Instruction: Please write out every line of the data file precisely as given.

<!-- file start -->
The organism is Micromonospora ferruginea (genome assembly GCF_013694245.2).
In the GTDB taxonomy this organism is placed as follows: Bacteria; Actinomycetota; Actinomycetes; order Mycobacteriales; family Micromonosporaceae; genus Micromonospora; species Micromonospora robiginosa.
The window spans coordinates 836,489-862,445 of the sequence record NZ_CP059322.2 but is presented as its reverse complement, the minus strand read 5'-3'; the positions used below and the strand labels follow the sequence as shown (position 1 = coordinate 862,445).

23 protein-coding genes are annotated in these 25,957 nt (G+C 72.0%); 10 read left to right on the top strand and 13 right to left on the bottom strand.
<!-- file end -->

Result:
The organism is Micromonospora ferruginea (genome assembly GCF_013694245.2).
In the GTDB taxonomy this organism is placed as follows: Bacteria; Actinomycetota; Actinomycetes; order Mycobacteriales; family Micromonosporaceae; genus Micromonospora; species Micromonospora robiginosa.
The window spans coordinates 836,489-862,445 of the sequence record NZ_CP059322.2 but is presented as its reverse complement, the minus strand read 5'-3'; the positions used below and the strand labels follow the sequence as shown (position 1 = coordinate 862,445).

23 protein-coding genes are annotated in these 25,957 nt (G+C 72.0%); 10 read left to right on the top strand and 13 right to left on the bottom strand.